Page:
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The Four-Year College Degree on a Budget


College on a 4 Year Budget

Recently I met with some leaders at our local community college. We discussed soaring college costs and the student debt crisis. Higher education cost and subsequent costs are topics that seem to spill into most financial plans these days, whether you are a student or a parent.

Part of this meeting involved some very bright high school students who planned on attending college in the upcoming years. One of the students is very involved with their student government, sports and various volunteer activities.He comes from a family of teachers and his dream is to teach history to high school students.This is the type of young man who can do anything and his passion for teaching was an inspiration.

This young man had aspirations to go to a large, well-known out of state school. He would have had no problem being accepted; most colleges would fall over each other to have this gentleman attend their institution.The challenge that I saw: was a financial one.

Educating Our Youth, But at What Cost

The mission for colleges is to educate and prepare young adults for the workforce, with a secondary objective of providing the “college experience.” It’s a trial run at adulting.

The dream school of this young man would cost roughly $50,000 a year for tuition, not including room and board.Ignoring inflation and other complicating factors, this four-year teaching degree would cost roughly $200,000.

Viable Yet Pricey Solutions

The community college that was part of this panel discussion offers a “two plus two” program. The first two years of a college education are completed at a community college, then the latter two at a state-run institution. This community college, and most others, have affiliations with state run institutions to help ease the transition.

The first two years are $4,500 each and then the four-year school increases to a tuition of $9,000 per year. Therefore, a four-year degree would cost $27,000 going through the two plus two program, compared to the out of state school that would cost $200,000.

The only thing missing in this solution, is the living away from home “college experience.”In this scenario, the cost of this college experience is roughly $173,000. That cost goes up if loans are used to fund education because of interest expenses.

There are families that can afford to send their children to expensive schools without a major concern for the value of the education compared to other alternatives. There are many more families where the cost is a major factor. For these families anything that can be done to reduce the cost of higher education keeps retirement a possibility for the parents. It also keeps the chains of hefty student debt from getting tied to the student.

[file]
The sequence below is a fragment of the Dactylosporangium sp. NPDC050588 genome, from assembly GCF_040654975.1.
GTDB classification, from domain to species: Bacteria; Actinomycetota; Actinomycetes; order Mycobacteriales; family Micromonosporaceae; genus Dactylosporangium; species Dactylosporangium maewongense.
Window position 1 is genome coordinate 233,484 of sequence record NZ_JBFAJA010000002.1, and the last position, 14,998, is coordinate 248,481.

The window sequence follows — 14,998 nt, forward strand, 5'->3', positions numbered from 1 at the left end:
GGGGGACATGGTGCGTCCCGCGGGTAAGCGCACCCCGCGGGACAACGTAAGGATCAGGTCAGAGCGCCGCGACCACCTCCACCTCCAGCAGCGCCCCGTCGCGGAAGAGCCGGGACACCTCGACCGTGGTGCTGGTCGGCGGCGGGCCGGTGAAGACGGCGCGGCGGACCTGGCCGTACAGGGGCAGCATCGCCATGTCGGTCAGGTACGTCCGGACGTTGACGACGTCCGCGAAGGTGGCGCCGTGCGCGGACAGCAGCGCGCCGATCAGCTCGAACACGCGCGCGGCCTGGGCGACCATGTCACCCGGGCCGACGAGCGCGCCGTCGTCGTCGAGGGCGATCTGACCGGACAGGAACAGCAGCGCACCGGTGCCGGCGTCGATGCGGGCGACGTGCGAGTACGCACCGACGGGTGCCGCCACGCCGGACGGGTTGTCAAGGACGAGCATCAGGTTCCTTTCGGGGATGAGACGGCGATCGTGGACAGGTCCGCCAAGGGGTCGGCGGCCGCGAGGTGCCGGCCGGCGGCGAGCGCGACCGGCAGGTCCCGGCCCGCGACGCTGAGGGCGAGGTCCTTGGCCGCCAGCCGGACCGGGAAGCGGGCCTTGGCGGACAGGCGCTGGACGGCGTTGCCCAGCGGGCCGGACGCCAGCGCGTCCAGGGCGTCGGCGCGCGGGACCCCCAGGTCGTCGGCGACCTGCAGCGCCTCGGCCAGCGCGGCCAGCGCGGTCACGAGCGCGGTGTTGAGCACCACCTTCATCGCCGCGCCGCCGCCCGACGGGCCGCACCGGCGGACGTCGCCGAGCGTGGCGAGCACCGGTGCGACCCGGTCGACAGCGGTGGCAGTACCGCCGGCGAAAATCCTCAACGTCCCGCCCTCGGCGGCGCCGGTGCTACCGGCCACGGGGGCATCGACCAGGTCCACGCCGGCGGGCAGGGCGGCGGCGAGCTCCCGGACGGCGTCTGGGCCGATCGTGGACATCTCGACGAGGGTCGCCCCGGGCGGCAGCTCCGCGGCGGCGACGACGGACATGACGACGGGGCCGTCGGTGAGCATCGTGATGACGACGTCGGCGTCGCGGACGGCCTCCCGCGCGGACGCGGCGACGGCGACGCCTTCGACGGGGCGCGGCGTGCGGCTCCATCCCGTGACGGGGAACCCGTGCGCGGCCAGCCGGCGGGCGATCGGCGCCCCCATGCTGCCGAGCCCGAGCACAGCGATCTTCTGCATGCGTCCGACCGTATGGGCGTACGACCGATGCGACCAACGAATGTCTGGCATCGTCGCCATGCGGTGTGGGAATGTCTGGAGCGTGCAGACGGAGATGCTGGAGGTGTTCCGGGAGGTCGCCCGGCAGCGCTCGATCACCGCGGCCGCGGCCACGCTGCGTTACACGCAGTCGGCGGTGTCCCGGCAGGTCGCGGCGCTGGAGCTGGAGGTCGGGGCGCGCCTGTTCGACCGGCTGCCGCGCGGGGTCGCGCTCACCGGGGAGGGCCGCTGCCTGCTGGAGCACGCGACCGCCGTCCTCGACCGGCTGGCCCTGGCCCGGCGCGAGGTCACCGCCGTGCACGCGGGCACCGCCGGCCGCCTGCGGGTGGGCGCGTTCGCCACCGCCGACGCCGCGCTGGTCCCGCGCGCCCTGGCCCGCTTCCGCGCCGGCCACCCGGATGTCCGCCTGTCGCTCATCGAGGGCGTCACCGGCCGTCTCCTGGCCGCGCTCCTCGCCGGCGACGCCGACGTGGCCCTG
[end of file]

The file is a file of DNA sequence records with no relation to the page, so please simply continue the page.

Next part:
How Expensive is the “College Experience”?

There is a stigma with community college. Especially with the proliferation of online schools, does it really matter where the first two years of prerequisite classes are completed?If a freshman college student decides college is not right for them, wouldn’t it be better to find that out at $4,500 a year rather than $50,000 a year?

Related: Why Financial Success Begins with a Lucrative Career

College Is an Investment – Make It A Good One

We often overlook the fact that college is fundamentally an investment in ones’ career. Paying $200,000 for the same degree and career prospects as a $27,000 degree does not seem like a wise investment.That of course only looks at the financial aspect of this decision.

Weighing the Options

It is important to balance several factors when considering colleges.

  • What budget can I afford?
  • How much will my child be expected to pay now and later in the form of loans?
  • What is my expected return on that investment?
  • Are there lower cost alternatives that can accomplish the same goals?

The recent headlines have given attention to the top 1% who have cheated their children into schools. While that makes for interesting stories, more attention should be paid to how average hard-working families can get the most out of their higher education plan.

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